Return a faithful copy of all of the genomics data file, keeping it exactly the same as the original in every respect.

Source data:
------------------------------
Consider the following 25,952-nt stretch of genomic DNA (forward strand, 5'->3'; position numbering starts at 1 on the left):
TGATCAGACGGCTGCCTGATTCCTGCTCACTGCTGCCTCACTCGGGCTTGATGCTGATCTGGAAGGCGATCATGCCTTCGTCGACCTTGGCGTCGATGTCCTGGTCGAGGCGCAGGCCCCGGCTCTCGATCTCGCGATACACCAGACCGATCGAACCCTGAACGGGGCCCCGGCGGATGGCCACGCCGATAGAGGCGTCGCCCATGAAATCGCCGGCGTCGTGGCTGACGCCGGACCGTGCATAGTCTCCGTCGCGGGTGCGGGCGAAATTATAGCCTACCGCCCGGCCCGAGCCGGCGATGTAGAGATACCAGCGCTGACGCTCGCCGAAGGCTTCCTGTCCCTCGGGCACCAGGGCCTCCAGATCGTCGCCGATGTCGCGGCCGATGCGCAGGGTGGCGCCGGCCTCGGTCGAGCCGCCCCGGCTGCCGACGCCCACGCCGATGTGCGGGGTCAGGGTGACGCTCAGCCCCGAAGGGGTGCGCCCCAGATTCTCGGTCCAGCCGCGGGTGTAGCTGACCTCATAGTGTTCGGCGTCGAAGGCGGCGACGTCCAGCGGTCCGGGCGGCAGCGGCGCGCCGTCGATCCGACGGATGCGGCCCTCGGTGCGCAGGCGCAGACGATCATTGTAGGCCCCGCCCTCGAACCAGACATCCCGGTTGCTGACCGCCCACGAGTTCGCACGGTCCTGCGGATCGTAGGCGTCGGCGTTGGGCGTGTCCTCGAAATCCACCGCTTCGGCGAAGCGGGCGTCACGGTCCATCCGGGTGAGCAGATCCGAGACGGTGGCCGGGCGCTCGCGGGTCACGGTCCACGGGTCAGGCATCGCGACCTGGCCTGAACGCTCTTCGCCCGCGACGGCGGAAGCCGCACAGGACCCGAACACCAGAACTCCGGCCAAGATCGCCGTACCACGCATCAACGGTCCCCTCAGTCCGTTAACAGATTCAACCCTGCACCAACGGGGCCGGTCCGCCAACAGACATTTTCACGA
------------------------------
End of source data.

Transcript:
Consider the following 25,952-nt stretch of genomic DNA (forward strand, 5'->3'; position numbering starts at 1 on the left):
TGATCAGACGGCTGCCTGATTCCTGCTCACTGCTGCCTCACTCGGGCTTGATGCTGATCTGGAAGGCGATCATGCCTTCGTCGACCTTGGCGTCGATGTCCTGGTCGAGGCGCAGGCCCCGGCTCTCGATCTCGCGATACACCAGACCGATCGAACCCTGAACGGGGCCCCGGCGGATGGCCACGCCGATAGAGGCGTCGCCCATGAAATCGCCGGCGTCGTGGCTGACGCCGGACCGTGCATAGTCTCCGTCGCGGGTGCGGGCGAAATTATAGCCTACCGCCCGGCCCGAGCCGGCGATGTAGAGATACCAGCGCTGACGCTCGCCGAAGGCTTCCTGTCCCTCGGGCACCAGGGCCTCCAGATCGTCGCCGATGTCGCGGCCGATGCGCAGGGTGGCGCCGGCCTCGGTCGAGCCGCCCCGGCTGCCGACGCCCACGCCGATGTGCGGGGTCAGGGTGACGCTCAGCCCCGAAGGGGTGCGCCCCAGATTCTCGGTCCAGCCGCGGGTGTAGCTGACCTCATAGTGTTCGGCGTCGAAGGCGGCGACGTCCAGCGGTCCGGGCGGCAGCGGCGCGCCGTCGATCCGACGGATGCGGCCCTCGGTGCGCAGGCGCAGACGATCATTGTAGGCCCCGCCCTCGAACCAGACATCCCGGTTGCTGACCGCCCACGAGTTCGCACGGTCCTGCGGATCGTAGGCGTCGGCGTTGGGCGTGTCCTCGAAATCCACCGCTTCGGCGAAGCGGGCGTCACGGTCCATCCGGGTGAGCAGATCCGAGACGGTGGCCGGGCGCTCGCGGGTCACGGTCCACGGGTCAGGCATCGCGACCTGGCCTGAACGCTCTTCGCCCGCGACGGCGGAAGCCGCACAGGACCCGAACACCAGAACTCCGGCCAAGATCGCCGTACCACGCATCAACGGTCCCCTCAGTCCGTTAACAGATTCAACCCTGCACCAACGGGGCCGGTCCGCCAACAGACATTTTCACGA